Warren Buffett: Will the Markets Crash by 30% in 2021?

You can buy this Warren Buffett stock if the markets crash again in 2021.

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Warren Buffett is one of the most closely watched individuals in the investment circle. The Oracle of Omaha has been a successful investor who has consistently outperformed the equity markets for almost six decades now.

In 2020, Buffett exited the airline sector and reduced his stake in banking, telecom and the financial services sectors. The multi-billion-dollar investor also surprised Wall Street when Berkshire Hathaway bought shares of Canadian mining giant Barrick Gold (TSX:ABX)(NYSE:GOLD) in the second quarter of 2020.

It’s quite possible that Warren Buffett might not be behind several of these investment decisions. However, given the several exits in 2020 and Berkshire’s huge cash pile, its quite clear that Buffett expects the markets to trade lower in 2021.

Warren Buffett indicator points to a market crash

According to the Oracle of Omaha one of the easiest ways to value the stock markets is by looking at the market cap to GDP ratio, which is also known as the Warren Buffett indicator. In case this ratio is over 100%, the markets are said to be overvalued and vice versa.

As of January 12, 2021, the market cap to GDP ratio for the S&P 500 is a monstrous 190.4%. It means U.S. stocks are the most overvalued since the financial crisis of 2008-09. For global markets this multiple is over 120% as well which suggests investors should experience a sell-off in 2021.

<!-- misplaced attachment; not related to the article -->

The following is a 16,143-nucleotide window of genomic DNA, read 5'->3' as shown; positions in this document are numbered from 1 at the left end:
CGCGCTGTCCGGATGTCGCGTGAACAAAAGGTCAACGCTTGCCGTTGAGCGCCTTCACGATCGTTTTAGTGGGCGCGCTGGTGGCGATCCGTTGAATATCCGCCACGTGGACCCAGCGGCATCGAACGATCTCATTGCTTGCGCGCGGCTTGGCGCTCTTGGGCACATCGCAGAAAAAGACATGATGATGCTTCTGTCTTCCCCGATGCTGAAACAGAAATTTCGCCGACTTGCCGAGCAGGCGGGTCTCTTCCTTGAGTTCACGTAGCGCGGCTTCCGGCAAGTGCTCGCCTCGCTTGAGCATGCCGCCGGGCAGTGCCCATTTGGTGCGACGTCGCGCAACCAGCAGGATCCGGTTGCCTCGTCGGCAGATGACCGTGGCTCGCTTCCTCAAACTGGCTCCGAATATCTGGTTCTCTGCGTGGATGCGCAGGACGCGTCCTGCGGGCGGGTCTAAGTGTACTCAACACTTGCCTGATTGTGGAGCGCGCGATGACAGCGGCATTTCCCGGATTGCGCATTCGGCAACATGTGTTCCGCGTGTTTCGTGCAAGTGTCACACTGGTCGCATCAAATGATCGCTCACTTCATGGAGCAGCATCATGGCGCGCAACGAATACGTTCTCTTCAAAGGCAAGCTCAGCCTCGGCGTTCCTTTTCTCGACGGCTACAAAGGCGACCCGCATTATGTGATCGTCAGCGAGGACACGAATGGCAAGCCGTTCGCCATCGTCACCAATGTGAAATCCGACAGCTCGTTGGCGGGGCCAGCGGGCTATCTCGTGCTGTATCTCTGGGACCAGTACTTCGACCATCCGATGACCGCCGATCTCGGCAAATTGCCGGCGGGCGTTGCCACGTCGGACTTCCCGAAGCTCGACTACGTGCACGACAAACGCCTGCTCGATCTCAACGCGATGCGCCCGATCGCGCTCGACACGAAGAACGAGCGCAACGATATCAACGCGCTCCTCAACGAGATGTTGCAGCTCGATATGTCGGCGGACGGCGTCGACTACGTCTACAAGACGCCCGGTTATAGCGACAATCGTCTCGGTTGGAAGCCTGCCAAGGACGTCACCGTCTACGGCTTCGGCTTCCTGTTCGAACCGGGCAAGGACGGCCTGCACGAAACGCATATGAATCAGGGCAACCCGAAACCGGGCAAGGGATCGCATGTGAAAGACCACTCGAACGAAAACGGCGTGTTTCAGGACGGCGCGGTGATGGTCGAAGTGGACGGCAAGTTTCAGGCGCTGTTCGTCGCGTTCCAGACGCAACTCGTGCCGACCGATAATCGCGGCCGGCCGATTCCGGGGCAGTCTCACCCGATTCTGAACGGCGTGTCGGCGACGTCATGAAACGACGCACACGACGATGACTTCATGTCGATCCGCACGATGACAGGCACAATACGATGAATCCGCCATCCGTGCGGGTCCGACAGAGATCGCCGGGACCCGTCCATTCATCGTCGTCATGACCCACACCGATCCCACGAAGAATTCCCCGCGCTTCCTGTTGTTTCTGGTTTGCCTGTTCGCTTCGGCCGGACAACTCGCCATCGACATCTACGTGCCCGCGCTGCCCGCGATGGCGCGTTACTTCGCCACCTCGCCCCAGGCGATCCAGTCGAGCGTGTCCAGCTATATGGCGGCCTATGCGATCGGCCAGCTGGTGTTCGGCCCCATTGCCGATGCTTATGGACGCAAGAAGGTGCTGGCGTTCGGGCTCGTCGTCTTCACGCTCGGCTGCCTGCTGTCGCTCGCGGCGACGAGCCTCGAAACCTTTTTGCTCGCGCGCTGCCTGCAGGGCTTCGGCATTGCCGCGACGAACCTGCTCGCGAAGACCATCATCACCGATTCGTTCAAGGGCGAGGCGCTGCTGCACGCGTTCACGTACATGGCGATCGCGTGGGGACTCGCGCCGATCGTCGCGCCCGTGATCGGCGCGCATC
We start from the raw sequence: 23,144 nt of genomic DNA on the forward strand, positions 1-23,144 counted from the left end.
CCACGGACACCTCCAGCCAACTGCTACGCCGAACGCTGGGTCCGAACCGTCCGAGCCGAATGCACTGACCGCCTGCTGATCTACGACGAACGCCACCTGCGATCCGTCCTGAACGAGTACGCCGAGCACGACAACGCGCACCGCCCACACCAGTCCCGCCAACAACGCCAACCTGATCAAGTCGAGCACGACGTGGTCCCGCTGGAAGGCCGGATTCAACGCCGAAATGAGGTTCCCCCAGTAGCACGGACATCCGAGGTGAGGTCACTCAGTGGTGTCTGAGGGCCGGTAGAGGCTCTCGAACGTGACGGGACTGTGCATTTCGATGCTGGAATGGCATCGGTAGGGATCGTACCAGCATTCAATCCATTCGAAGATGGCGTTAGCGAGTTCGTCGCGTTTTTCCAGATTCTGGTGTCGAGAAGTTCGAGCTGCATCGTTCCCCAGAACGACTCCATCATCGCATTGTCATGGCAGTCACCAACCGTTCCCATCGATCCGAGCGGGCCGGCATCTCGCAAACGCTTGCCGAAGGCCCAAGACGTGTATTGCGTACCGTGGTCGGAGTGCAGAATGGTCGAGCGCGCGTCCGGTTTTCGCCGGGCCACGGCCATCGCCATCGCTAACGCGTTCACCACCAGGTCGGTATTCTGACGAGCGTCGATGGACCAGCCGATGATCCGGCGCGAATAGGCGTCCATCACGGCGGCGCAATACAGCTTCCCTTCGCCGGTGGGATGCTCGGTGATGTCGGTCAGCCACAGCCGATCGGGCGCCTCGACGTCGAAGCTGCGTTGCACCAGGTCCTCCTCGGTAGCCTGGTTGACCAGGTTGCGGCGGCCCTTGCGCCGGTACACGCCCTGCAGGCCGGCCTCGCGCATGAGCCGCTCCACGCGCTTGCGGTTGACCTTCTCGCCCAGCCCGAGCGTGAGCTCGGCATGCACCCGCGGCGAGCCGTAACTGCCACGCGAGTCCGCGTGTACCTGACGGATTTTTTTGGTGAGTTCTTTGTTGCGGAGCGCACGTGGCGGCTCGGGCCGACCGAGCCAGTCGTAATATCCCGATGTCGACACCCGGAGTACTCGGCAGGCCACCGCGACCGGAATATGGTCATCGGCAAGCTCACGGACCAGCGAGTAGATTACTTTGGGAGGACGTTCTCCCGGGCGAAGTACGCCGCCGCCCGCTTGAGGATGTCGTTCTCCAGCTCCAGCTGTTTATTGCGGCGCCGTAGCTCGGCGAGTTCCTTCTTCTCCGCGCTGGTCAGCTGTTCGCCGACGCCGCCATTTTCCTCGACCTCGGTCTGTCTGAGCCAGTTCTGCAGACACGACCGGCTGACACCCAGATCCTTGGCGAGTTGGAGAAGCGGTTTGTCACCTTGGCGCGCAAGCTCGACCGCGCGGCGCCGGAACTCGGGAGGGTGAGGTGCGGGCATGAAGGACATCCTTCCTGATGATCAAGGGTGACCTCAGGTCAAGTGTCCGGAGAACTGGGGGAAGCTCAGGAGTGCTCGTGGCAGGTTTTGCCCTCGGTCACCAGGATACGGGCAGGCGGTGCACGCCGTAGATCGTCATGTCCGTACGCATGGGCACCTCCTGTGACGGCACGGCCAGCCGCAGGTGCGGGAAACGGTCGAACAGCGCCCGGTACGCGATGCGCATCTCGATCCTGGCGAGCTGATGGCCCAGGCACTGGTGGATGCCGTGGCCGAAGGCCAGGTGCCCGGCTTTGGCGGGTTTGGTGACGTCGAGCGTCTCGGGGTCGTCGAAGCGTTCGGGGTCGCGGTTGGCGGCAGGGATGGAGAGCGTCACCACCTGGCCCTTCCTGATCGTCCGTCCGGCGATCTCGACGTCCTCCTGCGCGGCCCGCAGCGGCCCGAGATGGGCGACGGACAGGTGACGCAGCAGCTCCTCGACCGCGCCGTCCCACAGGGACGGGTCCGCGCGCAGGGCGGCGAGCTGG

We can see that the stock market is not in sync with the economy. The unemployment rate for Canada is still high and consumer demand has been pushed northwards due to federal benefits disbursed to millions of residents.

Companies across multiple sectors such as energy, airlines and hospitality are still grappling with mounting losses and it will take another year for GDP numbers to reach pre COVID-19 levels. Further, a weak U.S. dollar and the second wave of COVID-19 infections is likely to weight heavily on the stock market in the near-term.

Berkshire Hathaway ended Q3 with close to US$150 billion in cash, which means Warren Buffett is ready to cash-in when markets turn turbulent. So how should you invest if the equity markets trade lower in 2021?

Gold mining stocks seem a perfect hedge

Investors can take a leaf out of Warren Buffett’s investment manual and look to buy recession-proof companies such as Barrick Gold. The prices of gold is inversely related to the U.S. dollar and interest rates. With interest rates near record lows, investors will look at alternate asset classes for inflation beating returns.

A sluggish macro-economy will be the key driver of gold prices which will hugely benefit mining companies such as Barrick Gold. This company has reduced its net debt by 25% on a sequential basis in Q3 to $1.4 billion and does not have any major debt maturities for another 13 years.

Barrick Gold also sold off $1.5 billion in non-core assets allowing it to generate significant cash flows and continues to improve operating efficiencies of its core cash generating assets.

Barrick Gold stock is trading at an attractive valuation with massive upside potential, especially if the market crashes again this year.

This article represents the opinion of the writer, who may disagree with the “official” recommendation position of a Motley Fool premium service or advisor. We’re Motley! Questioning an investing thesis — even one of our own — helps us all think critically about investing and make decisions that help us become smarter, happier, and richer, so we sometimes publish articles that may not be in line with recommendations, rankings or other content.

The Motley Fool owns shares of and recommends Berkshire Hathaway (B shares) and recommends the following options: short January 2023 $200 puts on Berkshire Hathaway (B shares), short January 2021 $200 puts on Berkshire Hathaway (B shares), and long January 2023 $200 calls on Berkshire Hathaway (B shares). Fool contributor Aditya Raghunath has no position in any of the stocks mentioned.

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